Wednesday, March 22, 2023

Human Intelligence Can Fix AI Shortcomings

By Debjani Chaudhury - June 18, 2019 3 Mins Read

Human Intelligence Can Fix AI Shortcomings

AI is in its relative infancy, and humans are still figuring out how to address issues such as algorithmic bias. However, biases demonstrated by AI are the same as existing human biases — data sets used to train machines should be fed fair to avoid AI prejudices.

The doomsday scenario about Artificial Intelligent (AI), stealing away labour-intensive jobs across industries is becoming popular. AI has become the greatest existential threat for humans, largely due to the increasing dependency on Robots to perform day-to-day chores. But AI comes with its own set of boon and banes. People are anxious and perplexed about their future in a completely automated world.

The underlying fear that AI is dangerous because it can do things better than humans is a myth, as AI is just an extension of human intelligence. Its humans who can implement fixes and changes in the shortcomings in any AI robotic system. The main concerns relate to factors such as algorithmic prejudices, lack of sufficient oversight, and the ultimate wrong decisions due to partial knowledge.

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After repeated incidents demonstrating AI bias has become an urgent issue that needs correction. To fix this, the creator of each robot needs to feed data sets without any human prejudices to the machine. Incidences like – biased facial recognition systems such as Amazon’s Rekognition and Federal Reserve deals with money lending discrimination. In AI, diversity is a must-have. Experts suggest that different perspectives from different individuals cutting across diverse segments of the industry should contribute towards building the database.

Testing AI algorithms and ML models before deploying is key to ensure that they are capable of carrying out the designated tasks. One modelling error commonly noticed is known as “overfitting,” where a specific function is closely aligned to training data, throwing up false positives. Wise teaching goals with well-crafted tests, providing them relevant and diverse perspective is necessary to avoid AI bias.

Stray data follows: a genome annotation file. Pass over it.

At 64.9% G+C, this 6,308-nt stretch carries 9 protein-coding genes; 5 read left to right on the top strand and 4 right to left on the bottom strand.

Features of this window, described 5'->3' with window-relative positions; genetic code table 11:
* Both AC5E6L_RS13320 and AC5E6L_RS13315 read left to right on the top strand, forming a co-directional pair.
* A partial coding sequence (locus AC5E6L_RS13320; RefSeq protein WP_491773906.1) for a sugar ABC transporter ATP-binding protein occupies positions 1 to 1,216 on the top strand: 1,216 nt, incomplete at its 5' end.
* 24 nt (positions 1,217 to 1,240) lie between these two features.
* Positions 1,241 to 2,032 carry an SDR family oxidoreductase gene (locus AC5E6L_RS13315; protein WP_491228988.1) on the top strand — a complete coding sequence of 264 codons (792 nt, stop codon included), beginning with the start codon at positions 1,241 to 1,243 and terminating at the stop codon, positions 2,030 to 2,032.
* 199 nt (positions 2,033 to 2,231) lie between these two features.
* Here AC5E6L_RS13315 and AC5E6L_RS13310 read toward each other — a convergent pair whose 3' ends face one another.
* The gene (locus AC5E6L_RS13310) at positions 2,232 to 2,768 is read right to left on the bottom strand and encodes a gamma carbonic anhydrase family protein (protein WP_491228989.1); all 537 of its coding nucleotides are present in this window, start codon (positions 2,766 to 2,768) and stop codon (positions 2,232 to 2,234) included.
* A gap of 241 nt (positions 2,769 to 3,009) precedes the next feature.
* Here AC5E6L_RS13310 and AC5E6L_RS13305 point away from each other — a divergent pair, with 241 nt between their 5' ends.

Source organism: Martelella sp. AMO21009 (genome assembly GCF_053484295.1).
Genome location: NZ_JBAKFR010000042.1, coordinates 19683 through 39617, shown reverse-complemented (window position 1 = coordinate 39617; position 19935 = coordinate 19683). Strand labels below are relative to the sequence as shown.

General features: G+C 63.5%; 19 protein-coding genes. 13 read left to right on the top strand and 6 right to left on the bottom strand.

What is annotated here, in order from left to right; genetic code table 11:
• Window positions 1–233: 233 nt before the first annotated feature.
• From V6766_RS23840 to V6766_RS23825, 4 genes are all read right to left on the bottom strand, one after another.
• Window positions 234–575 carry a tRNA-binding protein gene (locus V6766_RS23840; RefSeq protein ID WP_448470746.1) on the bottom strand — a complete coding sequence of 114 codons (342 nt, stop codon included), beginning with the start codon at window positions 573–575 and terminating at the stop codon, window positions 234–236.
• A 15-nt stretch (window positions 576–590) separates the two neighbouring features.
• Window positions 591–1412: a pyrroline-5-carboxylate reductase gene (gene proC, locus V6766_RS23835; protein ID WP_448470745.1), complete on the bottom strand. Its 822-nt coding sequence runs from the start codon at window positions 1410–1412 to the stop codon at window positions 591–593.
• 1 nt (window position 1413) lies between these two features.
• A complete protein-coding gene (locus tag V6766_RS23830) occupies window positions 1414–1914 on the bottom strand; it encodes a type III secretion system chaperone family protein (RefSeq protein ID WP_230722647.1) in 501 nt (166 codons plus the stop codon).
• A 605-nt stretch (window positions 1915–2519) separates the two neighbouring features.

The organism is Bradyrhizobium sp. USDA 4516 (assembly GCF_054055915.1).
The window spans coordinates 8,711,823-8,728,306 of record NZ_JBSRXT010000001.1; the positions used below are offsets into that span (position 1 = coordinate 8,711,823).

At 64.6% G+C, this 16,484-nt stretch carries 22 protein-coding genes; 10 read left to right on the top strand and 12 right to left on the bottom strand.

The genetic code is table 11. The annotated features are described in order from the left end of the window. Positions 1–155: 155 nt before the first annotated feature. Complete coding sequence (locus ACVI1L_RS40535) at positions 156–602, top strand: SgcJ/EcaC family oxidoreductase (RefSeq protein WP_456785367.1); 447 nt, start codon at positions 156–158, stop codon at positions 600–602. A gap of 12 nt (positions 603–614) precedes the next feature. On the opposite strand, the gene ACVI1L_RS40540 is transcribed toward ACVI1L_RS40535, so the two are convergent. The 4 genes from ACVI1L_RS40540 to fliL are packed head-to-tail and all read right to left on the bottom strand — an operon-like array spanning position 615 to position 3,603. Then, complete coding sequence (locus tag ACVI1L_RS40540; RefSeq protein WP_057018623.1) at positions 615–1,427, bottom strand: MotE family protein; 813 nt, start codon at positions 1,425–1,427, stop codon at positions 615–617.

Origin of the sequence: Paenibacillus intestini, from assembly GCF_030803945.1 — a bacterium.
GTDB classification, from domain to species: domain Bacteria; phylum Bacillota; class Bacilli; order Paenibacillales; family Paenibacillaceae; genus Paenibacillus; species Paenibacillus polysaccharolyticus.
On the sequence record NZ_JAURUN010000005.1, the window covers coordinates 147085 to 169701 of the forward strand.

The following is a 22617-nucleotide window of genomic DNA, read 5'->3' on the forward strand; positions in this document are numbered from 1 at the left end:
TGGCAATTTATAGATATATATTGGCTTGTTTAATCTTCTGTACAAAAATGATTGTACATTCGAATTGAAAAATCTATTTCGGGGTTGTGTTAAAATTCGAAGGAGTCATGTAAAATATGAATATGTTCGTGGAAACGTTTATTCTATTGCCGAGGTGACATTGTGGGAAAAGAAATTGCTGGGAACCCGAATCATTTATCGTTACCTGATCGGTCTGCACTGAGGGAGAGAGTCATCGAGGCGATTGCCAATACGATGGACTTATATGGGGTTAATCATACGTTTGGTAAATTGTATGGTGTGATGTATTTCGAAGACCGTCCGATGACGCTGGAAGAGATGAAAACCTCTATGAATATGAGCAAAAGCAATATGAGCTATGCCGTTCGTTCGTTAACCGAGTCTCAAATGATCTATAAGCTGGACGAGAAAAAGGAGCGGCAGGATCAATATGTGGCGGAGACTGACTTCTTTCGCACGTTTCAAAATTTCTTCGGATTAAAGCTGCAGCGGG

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To avoid catastrophic failure, a “safety net” needs to be in place in multiple forms. For example, consider any device that has been set to unlock using facial recognition of the owner. If somehow the camera wrongly identifies any unfamiliar, a PIN on the lock gets used as a “Safety Net.” AI is a reflection of its creators. Implementing systems and checks is required to ensure those building the machines are responsible and accountable for any AI bias.

Experts from leading tech companies suggested that it is necessary for AI to involve expertise from human professionals’ for training machine-learning systems — regardless of the experts’ knowledge of AI or ability to code. The data sets authored by engineers need approvals from analysts and decision-makers. These analysts and decision-makers need to check the tests done by statisticians and look for the safety nets put in place by the engineers. Its human component that ultimately influences the entire concept of AI. Therefore, it is time to focus on “machine teaching” rather than “machine learning” to resolve all shortcomings that AI currently faces.

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Debjani Chaudhury

Debjani Chaudhury works as an Associate Editor with OnDot Media. In this capacity, she contributes editorial articles for two platforms, focusing on the latest global technology and trends.Debjani is a seasoned Content Developer who comes with 3 years of experience with Fashion, IT, and International Marketing industries. She has represented India in International trade forums like Hannover Messe, Germany.

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